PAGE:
Sellers need to be willing to price their homes attractively if they really want to sell – this isn’t the time to stretch for that extra few thousand dollars. Buyers do have a lot to choose from and seem comfortable taking their time to make a decision. Sellers need to give them a reason to pull the trigger. Make sure the property shows as well as possible and consider touching up any problem areas before putting it on the market.
So who pays the most taxes in Greater Hartford? It’s not as easy to figure out as it might seem. All the talk of revaluations, budgets, and referendums got us thinking about how we could get at that question using the real estate data in the MLS.
We decided to look at all the single family home sales in Hartford County that were input using the Grand List 2009 mill rates. The initial data set had just over 4,000 closed MLS transactions (deemed reliable but not guaranteed) with listing dates between July 1, 2009 and June 19, 2010, which should have been input using the Grand List 2009 mill rates. After eliminating deals with missing data, we ended up with just over 3,800 data points spread across 29 towns.
Next we did some simple calculations and took the median values for everything. Ideally all of this data would have been published in a sortable table embedded in the post, but we couldn’t get it to work right (feel free to send tips or hints). Instead you’re getting the same large table sorted in different ways … our apologies in advance.
The first sort is based on the dollar amount of taxes paid – who wrote the largest checks?
Residents of the more expensive towns wrote the largest checks. Since the values of their homes are the highest, the tax bill – even at a lower tax rate – will he higher.
What if adjust for the home prices? Who pays the highest percentage of their home’s value as taxes each year?
With this adjustment, some towns with low median sales prices have moved to the top of the list, though some of the higher median sales price towns are also paying more than 2% of their home’s value in taxes each year.
Finally, we could adjust for home size to see who pays the most taxes per square foot of house…
This time we see towns with smaller homes and higher median sales prices leading the pack. The results should be very similar to a sales price per square foot calculation. People end up paying the highest taxes per square foot in towns where they also pay the highest purchase prices per square foot.
These results show a slightly different result that simply looking at the mill rates, though the mill rates are helpful as a quick first estimate. Farmington has some of the lowest taxes of the towns with high median sales prices, while Windsor Locks is the least taxed town with low median sales prices.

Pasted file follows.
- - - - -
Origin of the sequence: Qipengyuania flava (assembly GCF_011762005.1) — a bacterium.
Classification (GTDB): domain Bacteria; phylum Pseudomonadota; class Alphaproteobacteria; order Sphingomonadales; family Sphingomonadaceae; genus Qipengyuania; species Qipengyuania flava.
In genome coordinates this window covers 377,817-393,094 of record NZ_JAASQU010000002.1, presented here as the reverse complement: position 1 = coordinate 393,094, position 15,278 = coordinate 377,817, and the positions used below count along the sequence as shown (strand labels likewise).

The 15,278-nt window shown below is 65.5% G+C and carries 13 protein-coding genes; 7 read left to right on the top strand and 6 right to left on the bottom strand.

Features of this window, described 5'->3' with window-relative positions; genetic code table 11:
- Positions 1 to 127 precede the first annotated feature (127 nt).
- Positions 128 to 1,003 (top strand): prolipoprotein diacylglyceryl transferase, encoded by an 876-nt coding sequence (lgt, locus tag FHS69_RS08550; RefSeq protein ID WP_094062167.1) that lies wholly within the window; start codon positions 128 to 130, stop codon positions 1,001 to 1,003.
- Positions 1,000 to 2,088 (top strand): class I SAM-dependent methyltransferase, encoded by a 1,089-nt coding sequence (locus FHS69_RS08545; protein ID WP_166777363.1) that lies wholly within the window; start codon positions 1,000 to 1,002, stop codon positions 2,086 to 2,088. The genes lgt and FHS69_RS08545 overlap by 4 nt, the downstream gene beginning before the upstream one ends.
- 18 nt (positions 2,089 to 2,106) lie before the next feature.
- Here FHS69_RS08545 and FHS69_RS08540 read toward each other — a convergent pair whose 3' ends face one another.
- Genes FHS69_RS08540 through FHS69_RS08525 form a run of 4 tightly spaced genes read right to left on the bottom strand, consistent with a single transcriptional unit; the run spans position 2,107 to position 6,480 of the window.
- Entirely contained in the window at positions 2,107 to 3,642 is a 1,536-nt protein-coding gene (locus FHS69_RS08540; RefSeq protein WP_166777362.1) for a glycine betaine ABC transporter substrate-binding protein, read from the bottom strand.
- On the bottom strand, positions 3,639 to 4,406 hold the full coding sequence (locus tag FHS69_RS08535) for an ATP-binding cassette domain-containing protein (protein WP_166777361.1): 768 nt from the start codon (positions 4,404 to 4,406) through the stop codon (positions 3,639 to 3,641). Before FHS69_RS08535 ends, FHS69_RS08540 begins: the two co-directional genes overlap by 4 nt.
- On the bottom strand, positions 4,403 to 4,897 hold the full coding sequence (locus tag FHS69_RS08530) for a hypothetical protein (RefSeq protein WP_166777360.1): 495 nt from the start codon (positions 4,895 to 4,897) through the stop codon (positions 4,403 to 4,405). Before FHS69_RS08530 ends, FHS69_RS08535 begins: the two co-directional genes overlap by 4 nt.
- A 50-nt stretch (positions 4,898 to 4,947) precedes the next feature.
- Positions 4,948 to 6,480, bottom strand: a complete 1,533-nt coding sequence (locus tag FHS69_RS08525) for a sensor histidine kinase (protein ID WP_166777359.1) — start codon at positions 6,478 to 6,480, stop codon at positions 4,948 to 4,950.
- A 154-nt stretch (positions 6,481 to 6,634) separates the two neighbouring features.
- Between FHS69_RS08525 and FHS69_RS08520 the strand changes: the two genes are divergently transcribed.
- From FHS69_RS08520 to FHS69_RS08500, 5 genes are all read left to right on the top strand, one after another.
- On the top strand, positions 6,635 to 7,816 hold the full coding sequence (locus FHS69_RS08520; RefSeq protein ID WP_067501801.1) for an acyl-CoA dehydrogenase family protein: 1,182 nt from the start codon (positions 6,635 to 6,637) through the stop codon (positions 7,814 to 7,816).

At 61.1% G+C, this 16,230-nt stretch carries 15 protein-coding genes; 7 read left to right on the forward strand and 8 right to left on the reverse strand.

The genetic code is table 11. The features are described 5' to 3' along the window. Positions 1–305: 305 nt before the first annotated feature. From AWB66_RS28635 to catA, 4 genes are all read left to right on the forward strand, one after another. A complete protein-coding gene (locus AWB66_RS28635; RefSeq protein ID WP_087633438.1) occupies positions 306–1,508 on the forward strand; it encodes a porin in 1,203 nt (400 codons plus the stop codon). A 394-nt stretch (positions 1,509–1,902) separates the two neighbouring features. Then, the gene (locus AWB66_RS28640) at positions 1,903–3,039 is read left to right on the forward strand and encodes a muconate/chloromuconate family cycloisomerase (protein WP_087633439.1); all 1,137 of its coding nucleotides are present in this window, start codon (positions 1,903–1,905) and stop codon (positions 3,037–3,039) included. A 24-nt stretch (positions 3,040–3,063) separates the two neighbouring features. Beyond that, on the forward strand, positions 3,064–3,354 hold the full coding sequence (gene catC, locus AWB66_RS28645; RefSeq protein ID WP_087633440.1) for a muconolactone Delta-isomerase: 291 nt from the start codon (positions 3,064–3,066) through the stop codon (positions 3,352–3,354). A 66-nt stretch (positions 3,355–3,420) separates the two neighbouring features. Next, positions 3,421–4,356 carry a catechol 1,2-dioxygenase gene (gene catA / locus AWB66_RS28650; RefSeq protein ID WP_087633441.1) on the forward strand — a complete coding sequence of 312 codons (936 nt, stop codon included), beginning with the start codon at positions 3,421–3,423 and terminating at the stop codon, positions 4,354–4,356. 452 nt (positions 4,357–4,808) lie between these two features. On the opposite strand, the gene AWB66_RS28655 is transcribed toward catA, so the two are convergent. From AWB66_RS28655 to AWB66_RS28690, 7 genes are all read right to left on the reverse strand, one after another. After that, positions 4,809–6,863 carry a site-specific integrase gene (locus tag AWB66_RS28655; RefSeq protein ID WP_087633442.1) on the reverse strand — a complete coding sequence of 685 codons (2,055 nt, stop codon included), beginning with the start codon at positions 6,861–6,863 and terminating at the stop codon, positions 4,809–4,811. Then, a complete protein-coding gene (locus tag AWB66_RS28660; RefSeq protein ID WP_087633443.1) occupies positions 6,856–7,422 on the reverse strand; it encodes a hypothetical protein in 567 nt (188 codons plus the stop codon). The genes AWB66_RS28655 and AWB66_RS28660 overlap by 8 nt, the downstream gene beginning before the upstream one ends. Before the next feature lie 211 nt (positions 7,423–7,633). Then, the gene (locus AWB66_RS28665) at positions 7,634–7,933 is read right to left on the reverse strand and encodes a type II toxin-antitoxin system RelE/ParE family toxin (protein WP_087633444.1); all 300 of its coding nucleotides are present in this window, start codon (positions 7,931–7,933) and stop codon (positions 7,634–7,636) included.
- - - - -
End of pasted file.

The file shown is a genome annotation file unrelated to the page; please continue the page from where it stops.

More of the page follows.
Last week we gave an overview of the 2011 City of Hartford revaluation. Here’s the revaluation schedule for the rest of the towns in the County.
The process is basically the same everywhere. Towns review all the properties to make sure they have the correct stats – beds, baths, size, etc. Next they gather information on sales and feed all the data into the computer. A value is assigned to each property and the owners are notified – generally in the fall of the revaluation year.
What will happen to my assessment if I improve my property?
While property improvements generally increase the value to your property, they may or may not change the assessment to your property. For example, while replacing a roof covering, a furnace, a water heater or updating your electrical main should have a positive effect on your market value they are not likely to increase your assessment. Landscaping your property should increase its curb appeal and could also increase its value, but would not increase your assessment. There are also improvements that would increase your market value and correspondingly your assessment. Some of these changes include adding central air conditioning, finishing off a basement, building an addition, and possibly remodeling a kitchen or bath(s).
Even after property owners receive their initial letter, they have an opportunity to challenge the new valuation. It usually begins with an informal hearing, which is basically just a meeting in which the owner can present their case. We always advise bringing data to support your argument. If the informal hearing doesn’t produce the desired outcome, then there is a more formal appeals process. This can vary by town, so be sure to check with your assessor to find out the exact process.